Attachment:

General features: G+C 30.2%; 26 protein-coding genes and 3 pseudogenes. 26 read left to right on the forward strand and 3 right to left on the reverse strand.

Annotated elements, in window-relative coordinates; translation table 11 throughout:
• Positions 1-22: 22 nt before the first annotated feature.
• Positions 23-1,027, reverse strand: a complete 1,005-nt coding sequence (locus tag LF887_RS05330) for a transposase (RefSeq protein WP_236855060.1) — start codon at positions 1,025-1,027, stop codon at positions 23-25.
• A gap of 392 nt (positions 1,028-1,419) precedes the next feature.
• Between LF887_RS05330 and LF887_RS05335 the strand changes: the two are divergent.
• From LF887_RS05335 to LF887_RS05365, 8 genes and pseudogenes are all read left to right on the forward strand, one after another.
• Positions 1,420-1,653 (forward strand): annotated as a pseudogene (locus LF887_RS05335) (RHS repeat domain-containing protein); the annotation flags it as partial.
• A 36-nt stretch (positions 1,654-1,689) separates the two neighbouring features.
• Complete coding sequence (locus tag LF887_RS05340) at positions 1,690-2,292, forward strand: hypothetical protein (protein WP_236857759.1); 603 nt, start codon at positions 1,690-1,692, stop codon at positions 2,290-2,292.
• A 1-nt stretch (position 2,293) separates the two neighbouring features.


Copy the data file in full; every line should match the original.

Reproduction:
General features: G+C 30.2%; 26 protein-coding genes and 3 pseudogenes. 26 read left to right on the forward strand and 3 right to left on the reverse strand.

Annotated elements, in window-relative coordinates; translation table 11 throughout:
• Positions 1-22: 22 nt before the first annotated feature.
• Positions 23-1,027, reverse strand: a complete 1,005-nt coding sequence (locus tag LF887_RS05330) for a transposase (RefSeq protein WP_236855060.1) — start codon at positions 1,025-1,027, stop codon at positions 23-25.
• A gap of 392 nt (positions 1,028-1,419) precedes the next feature.
• Between LF887_RS05330 and LF887_RS05335 the strand changes: the two are divergent.
• From LF887_RS05335 to LF887_RS05365, 8 genes and pseudogenes are all read left to right on the forward strand, one after another.
• Positions 1,420-1,653 (forward strand): annotated as a pseudogene (locus LF887_RS05335) (RHS repeat domain-containing protein); the annotation flags it as partial.
• A 36-nt stretch (positions 1,654-1,689) separates the two neighbouring features.
• Complete coding sequence (locus tag LF887_RS05340) at positions 1,690-2,292, forward strand: hypothetical protein (protein WP_236857759.1); 603 nt, start codon at positions 1,690-1,692, stop codon at positions 2,290-2,292.
• A 1-nt stretch (position 2,293) separates the two neighbouring features.